Ting ya mabele is a traditional fermented sorghum product from the Tswana community of Botswana and the northern parts of South Africa (especially North West province). “Ting” refers to fermented porridge, while “mabele” refers to sorghum meal, which is traditionally the most common raw material for making ting. The practice of fermenting sorghum meal before cooking it as a porridge stretches back at least 4,000 years in Tswana culture, and was an important preservation method before refrigerators were invented. To prepare ting ya mabele, sorghum meal is mixed with warm water (i.e. boiled water that has partially cooled) and then allowed to ferment in a sealed container for 2-3 days. Lactic acid bacteria are primarily responsible for the fermentation. The presence of bubbles in the mixture indicates that fermentation has begun, and the ting is ready once its aroma becomes “bitter.” At this point, the ting is cooked with water and some salt (and occasionally also a small quantity of maize meal) to make porridge. The porridge must be stirred regularly as it cooks to prevent the formation of lumps. To obtain a thick porridge, called bogobe, the ting is cooked longer and with less water. To make a thin porridge, called motogo (which is especially popular among children), the ting is more heavily diluted and cooked only for a short period. Both bogobe and motogo can be eaten at any time of the day. To keep leftover ting from over-fermenting and spoiling, it can be mixed with a new batch, in the same bucket. Ting ya mabele is served with various meat, fish, and vegetable dishes. It is highly nutritious and rich in antioxidants, and it improves digestive health. It is also an excellent staple for people with gluten intolerance.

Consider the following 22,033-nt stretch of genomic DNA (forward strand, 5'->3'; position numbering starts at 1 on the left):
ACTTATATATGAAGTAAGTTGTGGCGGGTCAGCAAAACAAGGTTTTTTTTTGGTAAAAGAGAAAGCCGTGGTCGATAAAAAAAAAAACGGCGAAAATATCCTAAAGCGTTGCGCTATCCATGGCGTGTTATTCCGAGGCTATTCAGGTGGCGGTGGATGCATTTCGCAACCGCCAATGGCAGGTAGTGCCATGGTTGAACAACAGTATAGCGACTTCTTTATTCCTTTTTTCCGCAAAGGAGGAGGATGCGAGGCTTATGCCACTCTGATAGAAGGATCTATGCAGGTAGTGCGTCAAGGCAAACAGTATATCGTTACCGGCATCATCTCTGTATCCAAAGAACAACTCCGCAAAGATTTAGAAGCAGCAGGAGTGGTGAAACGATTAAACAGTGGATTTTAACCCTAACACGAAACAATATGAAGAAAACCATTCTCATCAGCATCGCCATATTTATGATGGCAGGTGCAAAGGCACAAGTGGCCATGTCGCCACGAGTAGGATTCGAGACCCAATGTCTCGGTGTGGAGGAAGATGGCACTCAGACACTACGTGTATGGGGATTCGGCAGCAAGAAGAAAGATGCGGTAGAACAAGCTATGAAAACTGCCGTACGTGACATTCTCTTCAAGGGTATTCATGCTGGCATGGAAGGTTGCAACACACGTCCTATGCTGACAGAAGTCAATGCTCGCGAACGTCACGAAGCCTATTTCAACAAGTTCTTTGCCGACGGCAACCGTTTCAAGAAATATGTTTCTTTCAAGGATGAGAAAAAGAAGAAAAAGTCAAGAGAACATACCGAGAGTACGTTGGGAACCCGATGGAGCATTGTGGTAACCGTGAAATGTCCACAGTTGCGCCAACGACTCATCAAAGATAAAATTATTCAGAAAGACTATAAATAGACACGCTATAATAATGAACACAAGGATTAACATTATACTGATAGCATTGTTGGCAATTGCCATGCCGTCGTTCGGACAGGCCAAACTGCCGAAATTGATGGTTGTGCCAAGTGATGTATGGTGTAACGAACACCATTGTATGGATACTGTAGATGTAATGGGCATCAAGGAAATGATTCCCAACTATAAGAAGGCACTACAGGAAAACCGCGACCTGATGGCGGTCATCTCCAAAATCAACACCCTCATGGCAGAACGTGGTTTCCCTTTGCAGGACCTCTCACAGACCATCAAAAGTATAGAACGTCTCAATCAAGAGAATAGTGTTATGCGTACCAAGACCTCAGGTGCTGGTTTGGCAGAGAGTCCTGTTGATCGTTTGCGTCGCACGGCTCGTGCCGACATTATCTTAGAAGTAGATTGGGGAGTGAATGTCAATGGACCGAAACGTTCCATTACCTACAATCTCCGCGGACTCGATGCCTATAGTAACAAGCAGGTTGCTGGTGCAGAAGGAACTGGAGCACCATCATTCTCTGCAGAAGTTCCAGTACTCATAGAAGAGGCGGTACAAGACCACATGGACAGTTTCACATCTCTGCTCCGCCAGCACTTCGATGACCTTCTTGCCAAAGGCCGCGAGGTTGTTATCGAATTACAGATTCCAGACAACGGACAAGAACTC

Traditional ting ya mabele has become less common among the Tswana of South Africa over the past 30 years or so, mainly due to the presence and easy accessibility of alternatives that require much less time to prepare. Although it is possible to find pre-made sorghum ting, it is predominantly maize porridges that have replaced ting ya mabele, as many people prefer their texture and white color. This is especially problematic given that much of South Africa’s maize (up to 80%) is genetically modified. In an attempt to reproduce the sour taste of traditional ting, some people add vinegar or lemon juice to non-fermented maize porridges, but these actually bear little resemblance to the original product. Even among those people who continue to use sorghum meal, most no longer grind it themselves (this practice persists only in some rural communities) and some, in order to avoid having to wait 2-3 days for fermentation to occur, add tartaric acid.
In Tswana communities in South Africa today, ting ya mabele is no longer consumed on a daily basis, as it was traditionally: It has become ceremonial food, reserved for funerals, weddings, and other special occasions. In these contexts, ting ya mabele is use to honor the ancestors, who rarely ate white maize meal, and to let them know that they are remembered and a part of the ceremony taking place.